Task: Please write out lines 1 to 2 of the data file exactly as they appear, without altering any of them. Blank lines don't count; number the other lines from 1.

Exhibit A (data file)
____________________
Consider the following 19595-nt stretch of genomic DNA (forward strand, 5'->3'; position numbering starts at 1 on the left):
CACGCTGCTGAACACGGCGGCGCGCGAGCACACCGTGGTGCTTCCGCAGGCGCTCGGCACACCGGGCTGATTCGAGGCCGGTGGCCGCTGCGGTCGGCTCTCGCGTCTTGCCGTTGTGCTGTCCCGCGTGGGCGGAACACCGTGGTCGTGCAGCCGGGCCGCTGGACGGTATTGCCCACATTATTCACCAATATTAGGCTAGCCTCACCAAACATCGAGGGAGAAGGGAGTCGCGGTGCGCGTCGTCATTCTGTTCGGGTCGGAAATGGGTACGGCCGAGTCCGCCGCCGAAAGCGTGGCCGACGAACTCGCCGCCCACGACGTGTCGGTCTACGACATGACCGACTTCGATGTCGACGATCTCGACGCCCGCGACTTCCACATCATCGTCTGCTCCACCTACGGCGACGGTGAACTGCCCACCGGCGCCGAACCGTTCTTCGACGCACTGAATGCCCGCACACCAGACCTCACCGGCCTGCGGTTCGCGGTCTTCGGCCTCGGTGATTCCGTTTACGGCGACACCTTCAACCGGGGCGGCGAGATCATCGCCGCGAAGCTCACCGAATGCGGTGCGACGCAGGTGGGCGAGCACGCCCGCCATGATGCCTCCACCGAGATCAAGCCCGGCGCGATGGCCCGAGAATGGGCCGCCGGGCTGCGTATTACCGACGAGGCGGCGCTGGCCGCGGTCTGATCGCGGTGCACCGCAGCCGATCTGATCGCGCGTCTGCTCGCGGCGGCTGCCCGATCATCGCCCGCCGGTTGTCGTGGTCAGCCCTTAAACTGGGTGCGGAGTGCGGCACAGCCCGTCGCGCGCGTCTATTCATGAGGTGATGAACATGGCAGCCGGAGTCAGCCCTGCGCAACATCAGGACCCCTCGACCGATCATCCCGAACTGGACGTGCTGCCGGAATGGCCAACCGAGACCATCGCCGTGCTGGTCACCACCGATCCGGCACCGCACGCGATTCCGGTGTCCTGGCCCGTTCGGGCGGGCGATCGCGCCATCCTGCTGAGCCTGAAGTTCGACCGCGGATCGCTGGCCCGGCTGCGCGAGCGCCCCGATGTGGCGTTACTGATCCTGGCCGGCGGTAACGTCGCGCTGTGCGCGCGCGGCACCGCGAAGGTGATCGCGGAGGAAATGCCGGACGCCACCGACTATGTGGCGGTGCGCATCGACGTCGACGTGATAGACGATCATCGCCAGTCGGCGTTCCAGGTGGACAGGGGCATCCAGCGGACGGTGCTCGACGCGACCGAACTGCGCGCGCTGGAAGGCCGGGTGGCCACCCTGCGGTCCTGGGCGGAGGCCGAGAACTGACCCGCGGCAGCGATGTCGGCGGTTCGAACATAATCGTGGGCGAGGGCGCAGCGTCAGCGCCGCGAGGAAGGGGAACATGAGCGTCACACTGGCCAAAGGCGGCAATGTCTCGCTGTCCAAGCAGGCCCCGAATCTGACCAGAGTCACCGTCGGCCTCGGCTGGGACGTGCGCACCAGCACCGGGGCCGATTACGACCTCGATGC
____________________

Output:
Consider the following 19595-nt stretch of genomic DNA (forward strand, 5'->3'; position numbering starts at 1 on the left):
CACGCTGCTGAACACGGCGGCGCGCGAGCACACCGTGGTGCTTCCGCAGGCGCTCGGCACACCGGGCTGATTCGAGGCCGGTGGCCGCTGCGGTCGGCTCTCGCGTCTTGCCGTTGTGCTGTCCCGCGTGGGCGGAACACCGTGGTCGTGCAGCCGGGCCGCTGGACGGTATTGCCCACATTATTCACCAATATTAGGCTAGCCTCACCAAACATCGAGGGAGAAGGGAGTCGCGGTGCGCGTCGTCATTCTGTTCGGGTCGGAAATGGGTACGGCCGAGTCCGCCGCCGAAAGCGTGGCCGACGAACTCGCCGCCCACGACGTGTCGGTCTACGACATGACCGACTTCGATGTCGACGATCTCGACGCCCGCGACTTCCACATCATCGTCTGCTCCACCTACGGCGACGGTGAACTGCCCACCGGCGCCGAACCGTTCTTCGACGCACTGAATGCCCGCACACCAGACCTCACCGGCCTGCGGTTCGCGGTCTTCGGCCTCGGTGATTCCGTTTACGGCGACACCTTCAACCGGGGCGGCGAGATCATCGCCGCGAAGCTCACCGAATGCGGTGCGACGCAGGTGGGCGAGCACGCCCGCCATGATGCCTCCACCGAGATCAAGCCCGGCGCGATGGCCCGAGAATGGGCCGCCGGGCTGCGTATTACCGACGAGGCGGCGCTGGCCGCGGTCTGATCGCGGTGCACCGCAGCCGATCTGATCGCGCGTCTGCTCGCGGCGGCTGCCCGATCATCGCCCGCCGGTTGTCGTGGTCAGCCCTTAAACTGGGTGCGGAGTGCGGCACAGCCCGTCGCGCGCGTCTATTCATGAGGTGATGAACATGGCAGCCGGAGTCAGCCCTGCGCAACATCAGGACCCCTCGACCGATCATCCCGAACTGGACGTGCTGCCGGAATGGCCAACCGAGACCATCGCCGTGCTGGTCACCACCGATCCGGCACCGCACGCGATTCCGGTGTCCTGGCCCGTTCGGGCGGGCGATCGCGCCATCCTGCTGAGCCTGAAGTTCGACCGCGGATCGCTGGCCCGGCTGCGCGAGCGCCCCGATGTGGCGTTACTGATCCTGGCCGGCGGTAACGTCGCGCTGTGCGCGCGCGGCACCGCGAAGGTGATCGCGGAGGAAATGCCGGACGCCACCGACTATGTGGCGGTGCGCATCGACGTCGACGTGATAGACGATCATCGCCAGTCGGCGTTCCAGGTGGACAGGGGCATCCAGCGGACGGTGCTCGACGCGACCGAACTGCGCGCGCTGGAAGGCCGGGTGGCCACCCTGCGGTCCTGGGCGGAGGCCGAGAACTGACCCGCGGCAGCGATGTCGGCGGTTCGAACATAATCGTGGGCGAGGGCGCAGCGTCAGCGCCGCGAGGAAGGGGAACATGAGCGTCACACTGGCCAAAGGCGGCAATGTCTCGCTGTCCAAGCAGGCCCCGAATCTGACCAGAGTCACCGTCGGCCTCGGCTGGGACGTGCGCACCAGCACCGGGGCCGATTACGACCTCGATGC